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Letters to Sybil (3)

My dear beloved, It is you and hope that suspends the terrible dread of the magnitude of terror which ceases our camp, late at night, snatching men’s potency while they sleep covering them with an apprehensive dismay of the approaching day, where common men, must travail the tyranny of the foe. I endeavor my love, exasperating myself to comfort these poor folks who have forsaken all to fight this immoral adversary. The antagonist are much like us; they are men, but we differ in ideology and thus they have ceased to maintain their humanity. It is not our will to kill for the sake of killing, my comrades possess no lust for death, no thirst for murder, but, for the goodness of humanity, they pick up their weapons in fear and courage, fighting for country, love and family. As for me my beloved, the sweetness of returning to your table keeps me warm at night; I stare your picture before I sleep as to banish all ugliness and fear, and last night I had a dream, at most inspired by a tale I once read you of happy Adrian who was soon to enlist for war, and in a rush send a letter to his dear companion about his beguiling amity for her. These were his words:

  My darling, adorable friend, I fear it is all in vain that I have loved thee - I fear it will all be blown into the wind, scattered like blown leaves away from their source of strength. I fear many fears of your response that perhaps, it may severe this honeyed friendship that I have come to revere, or perhaps, that from henceforth, you may look at me with the eyes of pity and misfortune because we cannot be. These fears are in me but the attachment I have towards you are burly; like the thumb is to the ant able to crush it without much effort. These affections have grown like a mighty tide, an unsurfable wave in the last week or so when I have been denied your perfumed sociability, and it appears that our communication has matured thin, which makes me reflect that perhaps you wish to cut the thread of this love birthed in me as to limit its negative conclusion upon my soul. It has only amassed my desires and hunger; daily do I sigh upon my swing desiring my beloved to push me high. I must tell you. I must ride upon my horse to ring your bell - for I know no longer what hour I may perish by the coming war. While you read this I shall be on my way - then I shall in a day or two depart for the war. It is a terrible indictment! But my cherished friend, feel no pity and do not accept my request on pity but on genuine love. Do not forsake your purity for me but save it for the happy soul who has captured your eye of love. Whatever answer you may give, I have resolved to fight for you. I may fight with tears or with joy, but I must tell you of this flower which has blossomed, yielding many colours and sweet fruit in my soul.  Adrian.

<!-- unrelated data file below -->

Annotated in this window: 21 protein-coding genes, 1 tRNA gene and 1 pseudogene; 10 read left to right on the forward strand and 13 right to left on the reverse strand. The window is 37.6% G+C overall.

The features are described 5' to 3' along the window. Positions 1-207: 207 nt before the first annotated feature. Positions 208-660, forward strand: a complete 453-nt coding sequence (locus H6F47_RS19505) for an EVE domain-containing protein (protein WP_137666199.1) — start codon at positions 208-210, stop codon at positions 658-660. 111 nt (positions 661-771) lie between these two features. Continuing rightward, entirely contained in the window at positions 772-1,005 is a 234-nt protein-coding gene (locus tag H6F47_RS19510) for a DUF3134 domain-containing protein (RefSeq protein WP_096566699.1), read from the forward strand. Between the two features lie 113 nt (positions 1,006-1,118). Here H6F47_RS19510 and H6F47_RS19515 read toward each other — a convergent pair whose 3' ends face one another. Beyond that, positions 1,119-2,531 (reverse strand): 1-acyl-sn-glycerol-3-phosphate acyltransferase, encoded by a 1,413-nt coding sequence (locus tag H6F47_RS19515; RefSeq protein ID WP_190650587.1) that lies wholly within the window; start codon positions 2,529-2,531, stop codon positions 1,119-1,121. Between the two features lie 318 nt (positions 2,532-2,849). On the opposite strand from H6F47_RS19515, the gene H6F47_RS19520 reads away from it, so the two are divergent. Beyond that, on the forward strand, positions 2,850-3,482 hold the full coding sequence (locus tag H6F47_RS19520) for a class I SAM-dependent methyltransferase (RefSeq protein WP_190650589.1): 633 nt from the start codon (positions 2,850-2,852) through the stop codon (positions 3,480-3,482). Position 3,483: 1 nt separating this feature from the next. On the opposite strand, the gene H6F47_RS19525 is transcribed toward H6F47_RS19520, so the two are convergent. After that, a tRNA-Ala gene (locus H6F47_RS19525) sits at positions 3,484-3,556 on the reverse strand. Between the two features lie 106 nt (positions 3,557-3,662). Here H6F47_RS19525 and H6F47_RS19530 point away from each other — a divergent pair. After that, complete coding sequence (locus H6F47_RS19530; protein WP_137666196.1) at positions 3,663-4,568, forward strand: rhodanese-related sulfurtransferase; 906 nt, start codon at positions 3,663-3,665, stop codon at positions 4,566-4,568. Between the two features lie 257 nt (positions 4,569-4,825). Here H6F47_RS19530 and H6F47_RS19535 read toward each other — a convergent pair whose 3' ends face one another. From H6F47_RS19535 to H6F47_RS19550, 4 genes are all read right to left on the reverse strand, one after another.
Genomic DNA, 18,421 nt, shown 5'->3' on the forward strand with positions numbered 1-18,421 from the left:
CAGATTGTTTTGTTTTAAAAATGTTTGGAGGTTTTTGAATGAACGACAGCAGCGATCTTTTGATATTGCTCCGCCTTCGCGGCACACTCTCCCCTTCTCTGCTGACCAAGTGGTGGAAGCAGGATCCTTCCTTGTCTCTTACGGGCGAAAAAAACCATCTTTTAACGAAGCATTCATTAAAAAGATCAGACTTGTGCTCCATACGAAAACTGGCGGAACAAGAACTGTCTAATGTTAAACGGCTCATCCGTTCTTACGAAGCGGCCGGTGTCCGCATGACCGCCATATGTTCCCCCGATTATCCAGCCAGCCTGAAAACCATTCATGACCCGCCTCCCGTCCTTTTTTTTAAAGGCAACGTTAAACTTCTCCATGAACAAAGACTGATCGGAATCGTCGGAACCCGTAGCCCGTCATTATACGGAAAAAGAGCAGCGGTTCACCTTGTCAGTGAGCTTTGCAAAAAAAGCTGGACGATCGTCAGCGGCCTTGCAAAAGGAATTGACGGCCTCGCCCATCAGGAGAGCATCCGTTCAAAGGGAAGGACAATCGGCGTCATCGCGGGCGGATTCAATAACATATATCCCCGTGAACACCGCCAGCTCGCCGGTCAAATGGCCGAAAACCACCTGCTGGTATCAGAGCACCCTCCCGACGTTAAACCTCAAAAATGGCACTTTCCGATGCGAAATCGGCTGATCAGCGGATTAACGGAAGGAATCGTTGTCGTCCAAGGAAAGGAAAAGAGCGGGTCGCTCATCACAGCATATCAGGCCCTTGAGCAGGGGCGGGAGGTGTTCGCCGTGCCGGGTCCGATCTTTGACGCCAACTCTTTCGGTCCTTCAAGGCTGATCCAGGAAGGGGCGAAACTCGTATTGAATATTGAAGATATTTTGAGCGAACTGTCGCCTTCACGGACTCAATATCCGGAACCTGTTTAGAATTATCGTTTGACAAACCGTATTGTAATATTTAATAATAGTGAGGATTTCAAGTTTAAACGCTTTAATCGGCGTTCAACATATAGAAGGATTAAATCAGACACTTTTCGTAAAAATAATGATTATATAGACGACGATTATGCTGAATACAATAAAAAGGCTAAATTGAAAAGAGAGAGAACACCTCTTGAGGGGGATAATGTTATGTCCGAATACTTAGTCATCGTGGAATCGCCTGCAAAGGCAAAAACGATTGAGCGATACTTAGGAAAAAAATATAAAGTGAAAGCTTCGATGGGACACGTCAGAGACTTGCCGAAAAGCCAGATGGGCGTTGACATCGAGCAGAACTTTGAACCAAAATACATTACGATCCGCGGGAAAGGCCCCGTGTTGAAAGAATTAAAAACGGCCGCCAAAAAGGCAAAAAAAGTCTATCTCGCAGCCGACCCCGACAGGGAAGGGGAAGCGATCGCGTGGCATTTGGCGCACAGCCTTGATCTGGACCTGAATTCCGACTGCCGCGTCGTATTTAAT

My Love, the only fear I have, groping at my bosom is the fear of not returning to you in this life. I long to see the reality and immerse myself once again in a lively discourse with you. To sit and lie in the park, to visit aunty Mary’s bakery, to play sport with your brothers, to laugh and to dance, and most of all - to see you in white, lifting the veil, sealing our unbreakable love with the solemn words of which I shall end this letter with. I love you.




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